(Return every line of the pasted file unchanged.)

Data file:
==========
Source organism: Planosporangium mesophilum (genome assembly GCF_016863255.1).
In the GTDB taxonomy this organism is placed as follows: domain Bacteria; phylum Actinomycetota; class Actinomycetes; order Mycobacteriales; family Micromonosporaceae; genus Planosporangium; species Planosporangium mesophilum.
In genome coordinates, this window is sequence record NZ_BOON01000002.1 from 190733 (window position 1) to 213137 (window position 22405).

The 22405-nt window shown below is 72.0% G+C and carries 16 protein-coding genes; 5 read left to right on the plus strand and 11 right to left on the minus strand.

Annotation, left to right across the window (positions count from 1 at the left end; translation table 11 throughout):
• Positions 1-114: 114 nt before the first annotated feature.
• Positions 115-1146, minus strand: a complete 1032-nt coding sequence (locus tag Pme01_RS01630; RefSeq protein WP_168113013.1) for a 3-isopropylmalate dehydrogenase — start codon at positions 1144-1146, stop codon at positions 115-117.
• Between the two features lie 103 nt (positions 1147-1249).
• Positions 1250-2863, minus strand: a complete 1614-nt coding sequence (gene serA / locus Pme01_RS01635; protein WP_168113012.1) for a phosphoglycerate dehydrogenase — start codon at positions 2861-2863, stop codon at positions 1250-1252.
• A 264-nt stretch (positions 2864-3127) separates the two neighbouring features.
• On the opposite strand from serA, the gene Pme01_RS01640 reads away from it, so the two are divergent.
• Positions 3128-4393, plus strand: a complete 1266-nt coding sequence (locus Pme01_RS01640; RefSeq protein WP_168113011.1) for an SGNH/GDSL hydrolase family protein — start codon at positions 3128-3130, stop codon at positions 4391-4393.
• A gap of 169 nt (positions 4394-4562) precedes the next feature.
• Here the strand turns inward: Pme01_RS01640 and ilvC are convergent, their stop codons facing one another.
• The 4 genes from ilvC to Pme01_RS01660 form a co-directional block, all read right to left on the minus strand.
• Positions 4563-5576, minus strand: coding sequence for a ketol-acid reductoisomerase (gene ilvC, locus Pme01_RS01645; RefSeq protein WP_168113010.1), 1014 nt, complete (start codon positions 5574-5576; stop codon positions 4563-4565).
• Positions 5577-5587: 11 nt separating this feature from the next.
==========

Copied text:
Source organism: Planosporangium mesophilum (genome assembly GCF_016863255.1).
In the GTDB taxonomy this organism is placed as follows: domain Bacteria; phylum Actinomycetota; class Actinomycetes; order Mycobacteriales; family Micromonosporaceae; genus Planosporangium; species Planosporangium mesophilum.
In genome coordinates, this window is sequence record NZ_BOON01000002.1 from 190733 (window position 1) to 213137 (window position 22405).

The 22405-nt window shown below is 72.0% G+C and carries 16 protein-coding genes; 5 read left to right on the plus strand and 11 right to left on the minus strand.

Annotation, left to right across the window (positions count from 1 at the left end; translation table 11 throughout):
• Positions 1-114: 114 nt before the first annotated feature.
• Positions 115-1146, minus strand: a complete 1032-nt coding sequence (locus tag Pme01_RS01630; RefSeq protein WP_168113013.1) for a 3-isopropylmalate dehydrogenase — start codon at positions 1144-1146, stop codon at positions 115-117.
• Between the two features lie 103 nt (positions 1147-1249).
• Positions 1250-2863, minus strand: a complete 1614-nt coding sequence (gene serA / locus Pme01_RS01635; protein WP_168113012.1) for a phosphoglycerate dehydrogenase — start codon at positions 2861-2863, stop codon at positions 1250-1252.
• A 264-nt stretch (positions 2864-3127) separates the two neighbouring features.
• On the opposite strand from serA, the gene Pme01_RS01640 reads away from it, so the two are divergent.
• Positions 3128-4393, plus strand: a complete 1266-nt coding sequence (locus Pme01_RS01640; RefSeq protein WP_168113011.1) for an SGNH/GDSL hydrolase family protein — start codon at positions 3128-3130, stop codon at positions 4391-4393.
• A gap of 169 nt (positions 4394-4562) precedes the next feature.
• Here the strand turns inward: Pme01_RS01640 and ilvC are convergent, their stop codons facing one another.
• The 4 genes from ilvC to Pme01_RS01660 form a co-directional block, all read right to left on the minus strand.
• Positions 4563-5576, minus strand: coding sequence for a ketol-acid reductoisomerase (gene ilvC, locus Pme01_RS01645; RefSeq protein WP_168113010.1), 1014 nt, complete (start codon positions 5574-5576; stop codon positions 4563-4565).
• Positions 5577-5587: 11 nt separating this feature from the next.